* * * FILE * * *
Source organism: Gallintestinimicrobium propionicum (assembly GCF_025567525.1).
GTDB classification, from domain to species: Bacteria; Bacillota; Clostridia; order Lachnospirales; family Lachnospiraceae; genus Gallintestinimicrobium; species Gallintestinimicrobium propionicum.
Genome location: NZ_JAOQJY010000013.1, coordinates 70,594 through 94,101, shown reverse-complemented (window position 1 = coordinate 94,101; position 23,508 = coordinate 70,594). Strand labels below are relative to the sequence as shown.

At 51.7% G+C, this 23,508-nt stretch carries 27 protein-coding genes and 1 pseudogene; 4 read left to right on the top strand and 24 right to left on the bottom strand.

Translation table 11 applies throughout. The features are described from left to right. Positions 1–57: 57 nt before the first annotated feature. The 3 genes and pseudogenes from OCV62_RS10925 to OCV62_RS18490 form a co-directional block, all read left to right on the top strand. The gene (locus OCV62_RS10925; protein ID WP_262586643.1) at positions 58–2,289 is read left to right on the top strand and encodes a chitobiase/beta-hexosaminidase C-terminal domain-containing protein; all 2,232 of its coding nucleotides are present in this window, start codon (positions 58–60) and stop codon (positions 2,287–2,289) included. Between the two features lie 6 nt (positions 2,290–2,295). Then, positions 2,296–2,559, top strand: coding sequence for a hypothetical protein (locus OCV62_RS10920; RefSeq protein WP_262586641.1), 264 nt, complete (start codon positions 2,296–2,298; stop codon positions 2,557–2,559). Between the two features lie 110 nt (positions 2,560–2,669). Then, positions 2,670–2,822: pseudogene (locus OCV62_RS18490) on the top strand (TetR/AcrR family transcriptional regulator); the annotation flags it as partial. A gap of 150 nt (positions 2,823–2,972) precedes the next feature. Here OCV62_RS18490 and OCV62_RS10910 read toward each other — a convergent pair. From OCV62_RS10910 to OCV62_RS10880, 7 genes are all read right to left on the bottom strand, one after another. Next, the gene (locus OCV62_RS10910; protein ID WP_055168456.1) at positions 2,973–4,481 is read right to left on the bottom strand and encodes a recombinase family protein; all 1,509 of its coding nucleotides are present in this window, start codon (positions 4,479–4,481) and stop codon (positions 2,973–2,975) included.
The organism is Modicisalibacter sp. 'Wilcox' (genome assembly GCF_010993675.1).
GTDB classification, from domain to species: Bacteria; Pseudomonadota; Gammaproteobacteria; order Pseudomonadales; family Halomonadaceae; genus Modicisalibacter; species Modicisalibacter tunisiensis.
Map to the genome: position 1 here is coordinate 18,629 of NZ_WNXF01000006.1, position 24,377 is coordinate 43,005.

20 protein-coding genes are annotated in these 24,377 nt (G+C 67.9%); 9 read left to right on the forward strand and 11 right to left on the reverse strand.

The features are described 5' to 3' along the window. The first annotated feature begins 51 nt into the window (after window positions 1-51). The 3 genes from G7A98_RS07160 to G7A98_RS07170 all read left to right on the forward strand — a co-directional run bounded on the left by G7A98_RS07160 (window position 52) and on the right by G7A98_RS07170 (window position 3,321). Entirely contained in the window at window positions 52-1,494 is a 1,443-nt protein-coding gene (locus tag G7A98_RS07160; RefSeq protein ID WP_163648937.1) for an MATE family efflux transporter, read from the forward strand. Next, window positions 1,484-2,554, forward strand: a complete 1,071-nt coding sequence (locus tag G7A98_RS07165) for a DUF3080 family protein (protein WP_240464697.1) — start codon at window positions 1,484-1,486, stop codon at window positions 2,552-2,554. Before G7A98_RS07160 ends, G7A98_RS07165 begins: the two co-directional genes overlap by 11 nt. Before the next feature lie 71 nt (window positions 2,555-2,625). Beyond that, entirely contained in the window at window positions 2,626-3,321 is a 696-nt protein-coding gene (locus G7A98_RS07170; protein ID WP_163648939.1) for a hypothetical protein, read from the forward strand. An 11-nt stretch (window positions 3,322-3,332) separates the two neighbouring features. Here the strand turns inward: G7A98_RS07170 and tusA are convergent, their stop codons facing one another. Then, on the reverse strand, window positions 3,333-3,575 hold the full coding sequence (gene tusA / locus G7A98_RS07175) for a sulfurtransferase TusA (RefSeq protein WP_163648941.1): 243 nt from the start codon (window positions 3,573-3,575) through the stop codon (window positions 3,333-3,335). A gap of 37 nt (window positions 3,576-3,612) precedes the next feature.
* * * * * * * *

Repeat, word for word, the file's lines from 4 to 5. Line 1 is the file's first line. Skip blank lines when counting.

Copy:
At 51.7% G+C, this 23,508-nt stretch carries 27 protein-coding genes and 1 pseudogene; 4 read left to right on the top strand and 24 right to left on the bottom strand.

Translation table 11 applies throughout. The features are described from left to right. Positions 1–57: 57 nt before the first annotated feature. The 3 genes and pseudogenes from OCV62_RS10925 to OCV62_RS18490 form a co-directional block, all read left to right on the top strand. The gene (locus OCV62_RS10925; protein ID WP_262586643.1) at positions 58–2,289 is read left to right on the top strand and encodes a chitobiase/beta-hexosaminidase C-terminal domain-containing protein; all 2,232 of its coding nucleotides are present in this window, start codon (positions 58–60) and stop codon (positions 2,287–2,289) included. Between the two features lie 6 nt (positions 2,290–2,295). Then, positions 2,296–2,559, top strand: coding sequence for a hypothetical protein (locus OCV62_RS10920; RefSeq protein WP_262586641.1), 264 nt, complete (start codon positions 2,296–2,298; stop codon positions 2,557–2,559). Between the two features lie 110 nt (positions 2,560–2,669). Then, positions 2,670–2,822: pseudogene (locus OCV62_RS18490) on the top strand (TetR/AcrR family transcriptional regulator); the annotation flags it as partial. A gap of 150 nt (positions 2,823–2,972) precedes the next feature. Here OCV62_RS18490 and OCV62_RS10910 read toward each other — a convergent pair. From OCV62_RS10910 to OCV62_RS10880, 7 genes are all read right to left on the bottom strand, one after another. Next, the gene (locus OCV62_RS10910; protein ID WP_055168456.1) at positions 2,973–4,481 is read right to left on the bottom strand and encodes a recombinase family protein; all 1,509 of its coding nucleotides are present in this window, start codon (positions 4,479–4,481) and stop codon (positions 2,973–2,975) included.